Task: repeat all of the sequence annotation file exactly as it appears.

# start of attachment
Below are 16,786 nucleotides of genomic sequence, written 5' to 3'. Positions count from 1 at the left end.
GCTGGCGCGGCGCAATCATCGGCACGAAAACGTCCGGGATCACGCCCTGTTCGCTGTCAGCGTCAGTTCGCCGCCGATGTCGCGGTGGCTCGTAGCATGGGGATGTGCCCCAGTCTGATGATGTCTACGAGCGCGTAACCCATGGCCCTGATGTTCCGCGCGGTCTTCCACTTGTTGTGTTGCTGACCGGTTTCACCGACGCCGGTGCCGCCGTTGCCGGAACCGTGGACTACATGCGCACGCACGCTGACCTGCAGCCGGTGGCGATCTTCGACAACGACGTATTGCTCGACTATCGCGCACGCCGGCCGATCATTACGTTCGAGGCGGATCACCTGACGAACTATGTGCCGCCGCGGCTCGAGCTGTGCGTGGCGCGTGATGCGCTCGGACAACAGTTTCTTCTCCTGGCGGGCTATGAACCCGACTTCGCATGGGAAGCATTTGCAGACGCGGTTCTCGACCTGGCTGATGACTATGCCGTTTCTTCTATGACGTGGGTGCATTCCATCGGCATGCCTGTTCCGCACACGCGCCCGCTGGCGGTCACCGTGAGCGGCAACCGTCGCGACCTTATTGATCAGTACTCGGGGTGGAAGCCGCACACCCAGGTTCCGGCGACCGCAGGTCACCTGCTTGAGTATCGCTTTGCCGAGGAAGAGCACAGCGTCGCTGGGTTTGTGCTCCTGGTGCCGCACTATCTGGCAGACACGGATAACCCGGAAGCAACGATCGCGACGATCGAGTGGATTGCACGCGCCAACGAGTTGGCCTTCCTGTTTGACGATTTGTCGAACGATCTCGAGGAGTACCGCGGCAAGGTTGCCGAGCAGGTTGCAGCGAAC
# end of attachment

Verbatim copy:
Below are 16,786 nucleotides of genomic sequence, written 5' to 3'. Positions count from 1 at the left end.
GCTGGCGCGGCGCAATCATCGGCACGAAAACGTCCGGGATCACGCCCTGTTCGCTGTCAGCGTCAGTTCGCCGCCGATGTCGCGGTGGCTCGTAGCATGGGGATGTGCCCCAGTCTGATGATGTCTACGAGCGCGTAACCCATGGCCCTGATGTTCCGCGCGGTCTTCCACTTGTTGTGTTGCTGACCGGTTTCACCGACGCCGGTGCCGCCGTTGCCGGAACCGTGGACTACATGCGCACGCACGCTGACCTGCAGCCGGTGGCGATCTTCGACAACGACGTATTGCTCGACTATCGCGCACGCCGGCCGATCATTACGTTCGAGGCGGATCACCTGACGAACTATGTGCCGCCGCGGCTCGAGCTGTGCGTGGCGCGTGATGCGCTCGGACAACAGTTTCTTCTCCTGGCGGGCTATGAACCCGACTTCGCATGGGAAGCATTTGCAGACGCGGTTCTCGACCTGGCTGATGACTATGCCGTTTCTTCTATGACGTGGGTGCATTCCATCGGCATGCCTGTTCCGCACACGCGCCCGCTGGCGGTCACCGTGAGCGGCAACCGTCGCGACCTTATTGATCAGTACTCGGGGTGGAAGCCGCACACCCAGGTTCCGGCGACCGCAGGTCACCTGCTTGAGTATCGCTTTGCCGAGGAAGAGCACAGCGTCGCTGGGTTTGTGCTCCTGGTGCCGCACTATCTGGCAGACACGGATAACCCGGAAGCAACGATCGCGACGATCGAGTGGATTGCACGCGCCAACGAGTTGGCCTTCCTGTTTGACGATTTGTCGAACGATCTCGAGGAGTACCGCGGCAAGGTTGCCGAGCAGGTTGCAGCGAAC